Despite myriads of coffee shops and restaurants vying for customers' attention in Kathmandu valley, one coffee shop has been able to make a distinct name for itself in a short span of time. Red Mud coffee, established by Mr. Aashish Adhikari has quickly grown into two outlets and has been able to developed a loyal customer base. The company was also among the ten companies selected in the business acceleration program of Rockstart Impact and managed to be the first among them to receive an investment from a venture capitalist. How did Red Mud came into being? How did the idea originate and how did a wish turn into reality? Mr. Aashish Adhikari, the founder of the coffee chain shares the story of his entrepreneurial journey in this video below. (The video was taken during Uddhyami Junction organized by Students for the Advancement of Global Entrepreneurship (SAGE) Nepal on April 9, 2015.) Enjoy!!

May 31, 2015

Read Road to Serfdom in Nepali for free

“Dashatwa ko Bato” is the Nepali translation  of the book “Road to Serfdom” written by Nobel Laureate economist F. A. Hayek. The book was published towards the end of Second World War cautioning about the increasing role of the state and domination of central planning of different aspects of people's lives even in the  then democracies like United Kingdom and United States of America. Hayek had cautioned that the expansion of role of state during war times was likely to continue after the war too and would eventually end up creating slaves out of general public. The book generated a huge debate in the political discourse of the Western countries at that time.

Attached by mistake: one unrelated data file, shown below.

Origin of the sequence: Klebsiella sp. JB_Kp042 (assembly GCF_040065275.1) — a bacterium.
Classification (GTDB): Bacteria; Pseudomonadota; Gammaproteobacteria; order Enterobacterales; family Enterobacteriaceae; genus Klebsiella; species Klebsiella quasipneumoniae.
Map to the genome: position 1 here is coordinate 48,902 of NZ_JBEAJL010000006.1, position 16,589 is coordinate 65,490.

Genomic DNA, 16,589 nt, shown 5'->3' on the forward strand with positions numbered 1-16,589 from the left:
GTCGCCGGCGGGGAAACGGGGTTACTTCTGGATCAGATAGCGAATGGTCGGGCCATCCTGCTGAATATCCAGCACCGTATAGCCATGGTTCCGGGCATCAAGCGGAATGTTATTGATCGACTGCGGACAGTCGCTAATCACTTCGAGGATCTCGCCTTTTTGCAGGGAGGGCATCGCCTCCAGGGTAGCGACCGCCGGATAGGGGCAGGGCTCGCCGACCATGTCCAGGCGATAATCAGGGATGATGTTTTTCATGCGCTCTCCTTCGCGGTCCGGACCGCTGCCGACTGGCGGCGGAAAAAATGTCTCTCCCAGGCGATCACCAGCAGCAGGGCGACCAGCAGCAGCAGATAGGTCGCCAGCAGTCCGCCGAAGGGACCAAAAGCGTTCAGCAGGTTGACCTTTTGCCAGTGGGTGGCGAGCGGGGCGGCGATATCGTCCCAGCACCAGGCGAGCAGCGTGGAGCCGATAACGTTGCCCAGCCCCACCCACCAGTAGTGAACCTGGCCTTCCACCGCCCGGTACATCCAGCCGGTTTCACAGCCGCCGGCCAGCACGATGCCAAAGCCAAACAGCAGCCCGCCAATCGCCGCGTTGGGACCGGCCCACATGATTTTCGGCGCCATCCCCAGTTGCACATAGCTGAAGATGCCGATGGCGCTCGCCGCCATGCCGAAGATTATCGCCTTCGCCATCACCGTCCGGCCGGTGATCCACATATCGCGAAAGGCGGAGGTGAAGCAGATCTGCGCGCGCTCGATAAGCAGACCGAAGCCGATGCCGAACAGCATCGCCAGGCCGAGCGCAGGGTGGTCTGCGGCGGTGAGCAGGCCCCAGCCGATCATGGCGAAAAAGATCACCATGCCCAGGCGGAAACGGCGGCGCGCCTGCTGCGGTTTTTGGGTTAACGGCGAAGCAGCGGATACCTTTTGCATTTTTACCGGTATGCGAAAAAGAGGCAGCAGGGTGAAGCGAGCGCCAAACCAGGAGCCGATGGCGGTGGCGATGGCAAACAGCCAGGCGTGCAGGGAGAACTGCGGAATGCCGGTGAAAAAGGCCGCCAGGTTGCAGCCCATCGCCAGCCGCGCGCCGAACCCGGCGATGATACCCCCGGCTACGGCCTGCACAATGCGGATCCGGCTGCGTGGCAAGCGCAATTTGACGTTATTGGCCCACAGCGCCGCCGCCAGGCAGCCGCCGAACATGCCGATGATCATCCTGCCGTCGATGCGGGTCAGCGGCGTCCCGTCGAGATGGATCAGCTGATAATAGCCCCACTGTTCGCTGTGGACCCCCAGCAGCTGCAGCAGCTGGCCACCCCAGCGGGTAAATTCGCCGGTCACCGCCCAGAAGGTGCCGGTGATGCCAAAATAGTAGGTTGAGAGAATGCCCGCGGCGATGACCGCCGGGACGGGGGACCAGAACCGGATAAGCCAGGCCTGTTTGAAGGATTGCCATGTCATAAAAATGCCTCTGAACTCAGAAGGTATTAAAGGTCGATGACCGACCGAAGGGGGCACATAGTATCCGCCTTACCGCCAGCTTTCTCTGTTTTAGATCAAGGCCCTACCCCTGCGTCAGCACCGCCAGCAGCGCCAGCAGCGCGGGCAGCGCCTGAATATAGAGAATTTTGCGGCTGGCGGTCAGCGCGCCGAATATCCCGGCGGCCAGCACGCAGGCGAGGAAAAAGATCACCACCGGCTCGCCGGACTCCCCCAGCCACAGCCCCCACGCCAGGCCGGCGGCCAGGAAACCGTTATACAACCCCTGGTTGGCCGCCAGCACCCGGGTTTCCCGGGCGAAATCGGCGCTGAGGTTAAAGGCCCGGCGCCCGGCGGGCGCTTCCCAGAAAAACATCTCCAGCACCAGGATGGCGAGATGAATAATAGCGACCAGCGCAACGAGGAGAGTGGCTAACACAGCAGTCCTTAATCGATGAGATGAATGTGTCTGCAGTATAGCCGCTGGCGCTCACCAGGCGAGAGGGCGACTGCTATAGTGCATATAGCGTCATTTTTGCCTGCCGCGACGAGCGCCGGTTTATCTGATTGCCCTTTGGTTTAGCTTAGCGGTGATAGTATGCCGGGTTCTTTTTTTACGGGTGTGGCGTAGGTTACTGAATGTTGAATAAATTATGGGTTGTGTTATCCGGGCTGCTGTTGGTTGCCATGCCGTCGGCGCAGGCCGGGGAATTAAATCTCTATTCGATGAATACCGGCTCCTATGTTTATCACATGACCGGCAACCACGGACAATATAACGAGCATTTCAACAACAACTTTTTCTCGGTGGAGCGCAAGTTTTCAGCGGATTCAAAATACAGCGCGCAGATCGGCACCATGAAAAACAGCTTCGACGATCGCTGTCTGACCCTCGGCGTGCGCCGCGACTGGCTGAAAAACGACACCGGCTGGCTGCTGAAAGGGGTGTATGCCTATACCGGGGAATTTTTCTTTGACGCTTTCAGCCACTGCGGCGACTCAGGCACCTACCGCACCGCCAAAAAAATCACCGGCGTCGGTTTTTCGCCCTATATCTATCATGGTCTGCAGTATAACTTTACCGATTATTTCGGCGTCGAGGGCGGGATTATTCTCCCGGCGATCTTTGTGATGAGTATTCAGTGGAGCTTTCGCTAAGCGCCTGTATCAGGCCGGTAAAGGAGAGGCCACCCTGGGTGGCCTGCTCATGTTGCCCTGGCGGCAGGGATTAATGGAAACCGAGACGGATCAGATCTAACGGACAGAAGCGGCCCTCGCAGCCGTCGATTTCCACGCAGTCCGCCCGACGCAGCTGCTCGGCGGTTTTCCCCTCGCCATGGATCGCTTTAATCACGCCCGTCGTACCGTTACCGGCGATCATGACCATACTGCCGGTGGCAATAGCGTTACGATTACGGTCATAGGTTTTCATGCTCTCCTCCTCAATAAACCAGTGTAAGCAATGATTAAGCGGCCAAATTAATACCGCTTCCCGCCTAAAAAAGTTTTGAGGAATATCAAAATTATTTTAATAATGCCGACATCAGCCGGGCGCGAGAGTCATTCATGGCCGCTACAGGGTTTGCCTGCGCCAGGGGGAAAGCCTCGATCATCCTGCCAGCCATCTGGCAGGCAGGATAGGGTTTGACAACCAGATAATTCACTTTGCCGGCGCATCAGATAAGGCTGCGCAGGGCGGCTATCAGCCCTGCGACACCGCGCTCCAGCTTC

I had published the Nepali version of the book's cartoons in my blog. The post is still among the most popular posts in my blog. And now, Samriddhi, The Prosperity Foundation, the publisher of the Nepali version of the book has decided to make the book free to read and download. I think this is a great opportunity to read one of the most prominent books championing liberty. So enjoy!!

Apr 3, 2015

Laser Eye Surgery in Nepal : Things You Need to Know

On October 21, 2014, after having worn glasses/contact lenses for almost 15 years, I finally
underwent a laser surgery (Refractive Surgery) for both of my eyes. I have been enjoying this new found freedom for almost 6 months now. Till date, once in a while I just look in the mirror and feel so good that the clear reflection I see of myself is devoid of any glasses or contact lenses. It would be quite difficult for people who have never worn powered glasses to comprehend the joy of getting rid of glasses. Only people who have gone through their lives feeling so dependent on glasses, feeling inadequate at even small moments in life such as rushing to find your glasses the moment you wake up, having a difficult time playing any sports for the fear of breaking your glasses, having a difficult time at the swimming pool would understand how great it feels to be free.